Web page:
Last year, Philippine Churches, especially the Roman Catholic Church, marked the month of November for Christian martyrs. Cathedrals, national shrines, and parishes supposedly be “awash in red lights and adornments in November to mark the sacrifice of Christians all over the world.”
The “Red Wednesday,” is a global campaign of the Churches through-out the world that “aims to raise awareness on the persecution of Christians.” The red color symbolizes martyrdom.
The Catholic Bishops Conference of the Philippines (CBCP) ordered “all bishops to illuminate all cathedrals, national shrines, and minor basilicas with red lights to remember the blood of the faithful who have been killed because of the Christian faith.”
The Red Wednesday campaign was initiated in the United Kingdom by the Aid to the Church in Need (ACN) foundation. The Philippine Churches joined the campaign last year.
Participating in this “Red Wednesday” campaign in the month of November is a noble, meaningful and relevant deed of Christians. Though, the first day of November was observed by many Filipinos as the day to commemorate their faithful departed but the truth is that November 1 is an All Saints Day. All saints and martyrs should be remembered on November 1.
The progressive church people should help popularize the commemoration of the martyrs in November. There were many martyrs during the Philippine Revolution who are also worth of remembering. Filipinos should not forget the martyrs during the Marcos dictatorship and the subsequent regimes. There are still many martyrs at the present time, in the continuing struggle for national liberation and democracy.
Last month, the military-concocted “Red October” claimed the blood of the victims of Sagay massacre and other victims of extra-judicial killings through-out the country.
Massacres or killings are pictures not only of the martyred individuals but scenes of the sufferings of the families and the communities they belong or have served. Basically, the suffering of the Filipino people is also seen as a martyrdom of the people in the Philippines, a nation of martyrs.
As martyrdom is being applied only to those who suffered for their religious beliefs, in the modern world the term has come to be used in connection with people killed for a political belief and cause.
In general, the demand of ultimate sacrifice is common to all Christians and church people as prophets. Joining in the struggle in the Philippines also demands sacrifices. The Philippines as a nation of Christians is still a nation of martyrs given to its character as a semi-colonial ad semi-feudal society. It entails sacrifices so that the poor and oppressed will be emancipated, and justice and lasting peace will reign.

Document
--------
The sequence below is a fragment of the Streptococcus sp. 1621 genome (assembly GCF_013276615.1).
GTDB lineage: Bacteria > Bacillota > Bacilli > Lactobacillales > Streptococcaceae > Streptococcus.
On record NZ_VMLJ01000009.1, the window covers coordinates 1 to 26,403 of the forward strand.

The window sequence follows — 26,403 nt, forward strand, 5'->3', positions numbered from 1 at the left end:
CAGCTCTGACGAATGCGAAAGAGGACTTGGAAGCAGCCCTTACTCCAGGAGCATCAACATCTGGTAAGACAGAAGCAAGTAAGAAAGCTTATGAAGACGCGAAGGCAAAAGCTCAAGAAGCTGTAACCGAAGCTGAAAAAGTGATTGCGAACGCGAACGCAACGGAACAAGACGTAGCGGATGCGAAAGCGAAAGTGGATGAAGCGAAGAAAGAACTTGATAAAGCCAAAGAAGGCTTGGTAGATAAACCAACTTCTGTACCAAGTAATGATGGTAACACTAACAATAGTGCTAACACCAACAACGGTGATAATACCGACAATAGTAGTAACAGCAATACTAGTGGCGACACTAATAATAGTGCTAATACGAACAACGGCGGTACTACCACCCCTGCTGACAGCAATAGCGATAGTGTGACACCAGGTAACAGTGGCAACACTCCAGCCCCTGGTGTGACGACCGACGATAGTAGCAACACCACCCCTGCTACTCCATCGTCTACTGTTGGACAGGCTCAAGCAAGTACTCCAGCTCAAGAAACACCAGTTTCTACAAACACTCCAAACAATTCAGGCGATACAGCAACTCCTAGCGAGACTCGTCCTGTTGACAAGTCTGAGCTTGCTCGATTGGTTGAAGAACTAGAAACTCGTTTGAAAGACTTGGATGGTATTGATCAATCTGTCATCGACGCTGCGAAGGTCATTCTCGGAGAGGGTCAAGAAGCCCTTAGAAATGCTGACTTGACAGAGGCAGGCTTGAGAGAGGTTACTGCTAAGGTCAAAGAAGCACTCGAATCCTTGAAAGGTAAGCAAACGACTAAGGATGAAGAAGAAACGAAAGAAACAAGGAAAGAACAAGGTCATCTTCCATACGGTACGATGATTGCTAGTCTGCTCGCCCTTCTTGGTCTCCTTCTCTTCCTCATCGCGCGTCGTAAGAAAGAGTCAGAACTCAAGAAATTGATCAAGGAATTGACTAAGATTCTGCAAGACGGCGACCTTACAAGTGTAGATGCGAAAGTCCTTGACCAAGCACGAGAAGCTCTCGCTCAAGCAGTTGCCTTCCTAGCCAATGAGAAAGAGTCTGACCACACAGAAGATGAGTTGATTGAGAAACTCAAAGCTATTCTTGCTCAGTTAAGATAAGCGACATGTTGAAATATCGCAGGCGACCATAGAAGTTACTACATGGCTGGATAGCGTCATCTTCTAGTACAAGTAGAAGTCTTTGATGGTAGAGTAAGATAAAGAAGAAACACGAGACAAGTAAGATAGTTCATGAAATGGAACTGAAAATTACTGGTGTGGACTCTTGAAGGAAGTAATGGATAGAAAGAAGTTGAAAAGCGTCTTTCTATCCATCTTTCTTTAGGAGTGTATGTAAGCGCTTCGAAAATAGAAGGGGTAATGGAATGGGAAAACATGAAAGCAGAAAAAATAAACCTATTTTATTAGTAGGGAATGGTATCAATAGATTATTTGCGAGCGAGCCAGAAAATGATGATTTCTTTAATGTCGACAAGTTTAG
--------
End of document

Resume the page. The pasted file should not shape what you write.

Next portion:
The martyrdom of the Filipinos can be seen in the faith of the Filipino people. The faith in Jesus Christ who was the victim of trumped-up charges, executed but had rose in glory to show to the world that death is not the end. The blood of Jesus Christ and the martyrs will surely wash away the works of the devils, the oppressors, in this country.
The participation of every Filipino in the struggle for national liberation must be understood as a form of self-sacrifice, a kind of martyrdom.
Everyone’s life offered in the altar of the new democratic struggle is a strength to his/her comrades and the encouragement to persevere in the struggle because in the Philippine context a struggle is an imperative. Thus, a theology of struggle was conceptualized and actualized by those church people whose faith was being nurtured by the poor people they have served.
The Red Wednesday in November is only proper and right. The sacrifices of the Filipinos and the people around the world will be given importance as the Christian seasons will end in November. The last Sunday of November will mark the Feast of Jesus Christ as King. His kingly power is service. The Gospel of Mark 9:35 says, “If anyone wants to be first, he must be the last of all and the servant of all.”
November 30 is also the martyrdom of St. Andrew, the Apostle of Jesus who brought “a boy with two fish and five barley loaves to Jesus, who multiplied them to feed 5,000 people (John 6:8-13). He died on the cross. The iconography of the martyrdom of Andrew — showing him bound to an X-shaped cross.